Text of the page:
In Mexico “¡Ay, Chihuahua!” is an expression of amazement and surprise, and for good reason. Chihuahua, Mexico’s largest state, is a land of extremes, embracing both the scorching desert that bears its name and the northern Sierra Madre Occidental, a mountain range with the coldest temperatures in Mexico. It is only natural, then, that Chihuahua is also home to two tribes on the extremes of their cultures, the Tarahumara Indians and the German-speaking Altkolonier, or Old Colony Mennonites.
Both groups have agreements with the government that allow them to sidestep two important requirements of Mexican citizenship: education in the Spanish language and mandatory weekend military training for young men. Both groups eschew city life and have settled in the dry triangle created by the towns of Cuauhtémoc, Creel, and Guachóchic. But the similarities between the two tribes halt there.
The Mennonites are an old Anabaptist group whose members migrated from the Alps to the south of Russia in 1789 and fled to Canada in 1874. When the Canadians required them to teach English in their church schools in 1922, the Altkolonier moved to Mexico. As far as historians know, the Tarahumara settled in Chihuahua eons ago, though many of them lived at lower elevations before the tribe’s trouble with the Tepehuane and Apache.
Within fifteen years of their arrival, the Mennonites became Mexico’s most productive small farmers. They are the country’s leading commercial producers of oats and a white cheese called queso Chihuahua , a fundamental in dishes like queso fundido and quesadillas. Part of the Mennonite success is owed to technology; they use tractors because tractors facilitate working, but for transportation they prefer horse-drawn wagons because cars, they say, facilitate sinning.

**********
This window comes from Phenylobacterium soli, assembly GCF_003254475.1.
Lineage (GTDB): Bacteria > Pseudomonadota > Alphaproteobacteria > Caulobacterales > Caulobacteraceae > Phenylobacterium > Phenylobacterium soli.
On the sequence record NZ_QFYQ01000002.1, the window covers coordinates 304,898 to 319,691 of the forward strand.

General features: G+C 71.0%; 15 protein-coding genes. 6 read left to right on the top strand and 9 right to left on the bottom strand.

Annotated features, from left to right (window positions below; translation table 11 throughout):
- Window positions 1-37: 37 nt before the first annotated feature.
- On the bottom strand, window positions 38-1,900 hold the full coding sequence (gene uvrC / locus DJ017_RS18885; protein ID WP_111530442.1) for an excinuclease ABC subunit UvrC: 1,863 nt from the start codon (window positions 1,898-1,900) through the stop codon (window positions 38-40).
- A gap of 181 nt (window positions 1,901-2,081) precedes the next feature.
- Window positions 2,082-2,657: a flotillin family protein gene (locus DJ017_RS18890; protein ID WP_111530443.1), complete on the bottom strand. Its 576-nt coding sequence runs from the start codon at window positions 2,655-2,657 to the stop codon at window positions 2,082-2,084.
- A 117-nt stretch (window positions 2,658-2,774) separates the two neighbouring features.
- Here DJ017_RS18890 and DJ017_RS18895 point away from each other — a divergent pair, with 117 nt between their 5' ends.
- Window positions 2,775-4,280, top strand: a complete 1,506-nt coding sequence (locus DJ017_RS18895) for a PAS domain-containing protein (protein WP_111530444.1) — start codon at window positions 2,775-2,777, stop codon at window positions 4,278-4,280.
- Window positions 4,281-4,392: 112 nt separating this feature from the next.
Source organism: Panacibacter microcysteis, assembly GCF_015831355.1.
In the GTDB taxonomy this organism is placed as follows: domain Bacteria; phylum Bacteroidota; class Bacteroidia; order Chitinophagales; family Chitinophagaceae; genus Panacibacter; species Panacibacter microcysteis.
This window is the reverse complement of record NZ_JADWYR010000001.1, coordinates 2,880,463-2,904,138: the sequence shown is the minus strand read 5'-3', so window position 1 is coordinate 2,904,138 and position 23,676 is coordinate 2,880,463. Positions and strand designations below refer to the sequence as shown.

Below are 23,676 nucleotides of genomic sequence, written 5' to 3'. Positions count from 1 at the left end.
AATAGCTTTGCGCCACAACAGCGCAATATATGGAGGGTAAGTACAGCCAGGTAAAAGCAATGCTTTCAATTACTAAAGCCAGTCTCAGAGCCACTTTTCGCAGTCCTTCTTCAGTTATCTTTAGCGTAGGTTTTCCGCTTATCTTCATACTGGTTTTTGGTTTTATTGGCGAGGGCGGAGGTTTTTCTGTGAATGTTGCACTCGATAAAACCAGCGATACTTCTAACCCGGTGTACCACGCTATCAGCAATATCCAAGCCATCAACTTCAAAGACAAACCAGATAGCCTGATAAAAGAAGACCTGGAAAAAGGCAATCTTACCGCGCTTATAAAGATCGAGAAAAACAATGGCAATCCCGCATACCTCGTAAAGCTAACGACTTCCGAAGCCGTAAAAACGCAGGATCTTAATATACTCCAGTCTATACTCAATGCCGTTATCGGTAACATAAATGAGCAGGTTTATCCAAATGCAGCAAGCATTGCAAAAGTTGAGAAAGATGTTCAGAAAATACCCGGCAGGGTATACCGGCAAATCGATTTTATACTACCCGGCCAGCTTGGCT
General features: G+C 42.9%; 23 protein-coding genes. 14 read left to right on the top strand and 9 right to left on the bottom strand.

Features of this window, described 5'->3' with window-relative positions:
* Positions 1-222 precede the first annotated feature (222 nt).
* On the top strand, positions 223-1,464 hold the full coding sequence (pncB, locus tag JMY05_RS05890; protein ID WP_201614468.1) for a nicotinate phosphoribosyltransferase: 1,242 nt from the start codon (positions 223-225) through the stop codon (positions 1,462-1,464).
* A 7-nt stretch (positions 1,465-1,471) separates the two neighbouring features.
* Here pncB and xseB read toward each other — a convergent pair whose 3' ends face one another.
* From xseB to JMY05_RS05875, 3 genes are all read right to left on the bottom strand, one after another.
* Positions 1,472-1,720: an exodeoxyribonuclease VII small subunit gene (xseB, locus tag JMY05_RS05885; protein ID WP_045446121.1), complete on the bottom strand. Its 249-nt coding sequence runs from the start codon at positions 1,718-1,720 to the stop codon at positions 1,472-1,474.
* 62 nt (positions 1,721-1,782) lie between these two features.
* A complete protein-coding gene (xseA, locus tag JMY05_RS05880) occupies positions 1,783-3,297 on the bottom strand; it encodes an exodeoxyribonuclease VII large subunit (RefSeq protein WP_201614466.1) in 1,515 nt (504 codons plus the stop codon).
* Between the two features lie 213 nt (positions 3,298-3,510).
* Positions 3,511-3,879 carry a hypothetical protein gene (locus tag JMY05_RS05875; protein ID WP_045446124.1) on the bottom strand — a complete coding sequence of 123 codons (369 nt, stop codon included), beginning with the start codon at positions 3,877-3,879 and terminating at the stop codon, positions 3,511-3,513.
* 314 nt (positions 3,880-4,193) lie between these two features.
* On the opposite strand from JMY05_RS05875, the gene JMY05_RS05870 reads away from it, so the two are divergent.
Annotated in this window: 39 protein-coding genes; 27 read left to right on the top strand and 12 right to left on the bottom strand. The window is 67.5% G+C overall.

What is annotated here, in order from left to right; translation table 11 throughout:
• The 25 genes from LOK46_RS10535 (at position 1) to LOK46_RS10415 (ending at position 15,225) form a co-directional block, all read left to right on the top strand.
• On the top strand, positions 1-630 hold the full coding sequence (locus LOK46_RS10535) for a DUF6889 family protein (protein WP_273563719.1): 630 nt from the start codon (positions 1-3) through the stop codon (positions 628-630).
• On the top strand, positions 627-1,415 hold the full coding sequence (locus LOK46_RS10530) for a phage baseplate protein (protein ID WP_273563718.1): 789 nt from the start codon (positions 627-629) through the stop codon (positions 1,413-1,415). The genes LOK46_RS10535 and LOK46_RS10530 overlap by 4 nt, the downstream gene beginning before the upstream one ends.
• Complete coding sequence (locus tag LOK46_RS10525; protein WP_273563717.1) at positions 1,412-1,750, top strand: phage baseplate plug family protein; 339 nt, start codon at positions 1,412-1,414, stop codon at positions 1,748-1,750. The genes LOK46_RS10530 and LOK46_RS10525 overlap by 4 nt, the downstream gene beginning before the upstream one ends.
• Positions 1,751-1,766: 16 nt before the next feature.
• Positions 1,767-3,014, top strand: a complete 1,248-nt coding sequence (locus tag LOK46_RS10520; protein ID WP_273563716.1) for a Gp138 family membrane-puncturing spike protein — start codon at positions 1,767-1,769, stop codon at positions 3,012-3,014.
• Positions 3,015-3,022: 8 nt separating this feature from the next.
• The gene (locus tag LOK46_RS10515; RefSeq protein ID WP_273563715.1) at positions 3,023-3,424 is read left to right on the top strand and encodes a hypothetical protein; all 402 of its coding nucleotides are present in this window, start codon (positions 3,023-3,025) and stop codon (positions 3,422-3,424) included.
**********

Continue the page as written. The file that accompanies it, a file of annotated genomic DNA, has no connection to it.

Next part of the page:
In their own language, the Tarahumara call themselves Rarámuri, or “foot runners,” because their ancestors had little need for bows and arrows: they ran down game on foot. They have never concerned themselves with productivity or technology. They use nineteenth-century implements and draft animals to eke out a subsistence based on corn and squash.
The Tarahumara are as indefatigably festive as the Mennonites are austere. They devote a significant portion of their corn harvest to making tesgüino (corn beer) and about one hundred days a year to drinking it and recovering from hangovers.
Despite these apparent differences, the Mennonites and the Tarahumara have a deep spiritual affinity. Passionate about their chosen ways of life, both have found in Chihuahua a place where they can be free of the pressures of the modern world.